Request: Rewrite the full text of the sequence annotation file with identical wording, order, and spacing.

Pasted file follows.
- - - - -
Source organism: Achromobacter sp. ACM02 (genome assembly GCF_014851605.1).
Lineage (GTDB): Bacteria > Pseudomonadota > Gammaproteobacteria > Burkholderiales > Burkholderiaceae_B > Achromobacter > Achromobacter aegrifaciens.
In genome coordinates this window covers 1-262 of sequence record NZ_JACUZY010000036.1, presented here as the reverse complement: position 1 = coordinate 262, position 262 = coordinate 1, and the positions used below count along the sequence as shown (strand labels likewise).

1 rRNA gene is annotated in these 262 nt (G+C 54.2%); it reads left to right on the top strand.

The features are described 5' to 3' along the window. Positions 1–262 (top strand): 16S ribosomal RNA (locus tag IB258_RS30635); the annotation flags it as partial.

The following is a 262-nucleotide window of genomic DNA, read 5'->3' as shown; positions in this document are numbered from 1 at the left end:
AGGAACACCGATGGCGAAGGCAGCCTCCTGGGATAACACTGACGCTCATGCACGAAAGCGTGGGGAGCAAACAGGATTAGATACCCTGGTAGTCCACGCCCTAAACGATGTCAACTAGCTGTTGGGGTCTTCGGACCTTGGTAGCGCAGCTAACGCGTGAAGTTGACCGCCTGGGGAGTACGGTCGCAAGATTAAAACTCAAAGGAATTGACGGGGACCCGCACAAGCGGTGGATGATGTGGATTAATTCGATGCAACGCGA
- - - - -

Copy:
Source organism: Achromobacter sp. ACM02 (genome assembly GCF_014851605.1).
Lineage (GTDB): Bacteria > Pseudomonadota > Gammaproteobacteria > Burkholderiales > Burkholderiaceae_B > Achromobacter > Achromobacter aegrifaciens.
In genome coordinates this window covers 1-262 of sequence record NZ_JACUZY010000036.1, presented here as the reverse complement: position 1 = coordinate 262, position 262 = coordinate 1, and the positions used below count along the sequence as shown (strand labels likewise).

1 rRNA gene is annotated in these 262 nt (G+C 54.2%); it reads left to right on the top strand.

The features are described 5' to 3' along the window. Positions 1–262 (top strand): 16S ribosomal RNA (locus tag IB258_RS30635); the annotation flags it as partial.

The following is a 262-nucleotide window of genomic DNA, read 5'->3' as shown; positions in this document are numbered from 1 at the left end:
AGGAACACCGATGGCGAAGGCAGCCTCCTGGGATAACACTGACGCTCATGCACGAAAGCGTGGGGAGCAAACAGGATTAGATACCCTGGTAGTCCACGCCCTAAACGATGTCAACTAGCTGTTGGGGTCTTCGGACCTTGGTAGCGCAGCTAACGCGTGAAGTTGACCGCCTGGGGAGTACGGTCGCAAGATTAAAACTCAAAGGAATTGACGGGGACCCGCACAAGCGGTGGATGATGTGGATTAATTCGATGCAACGCGA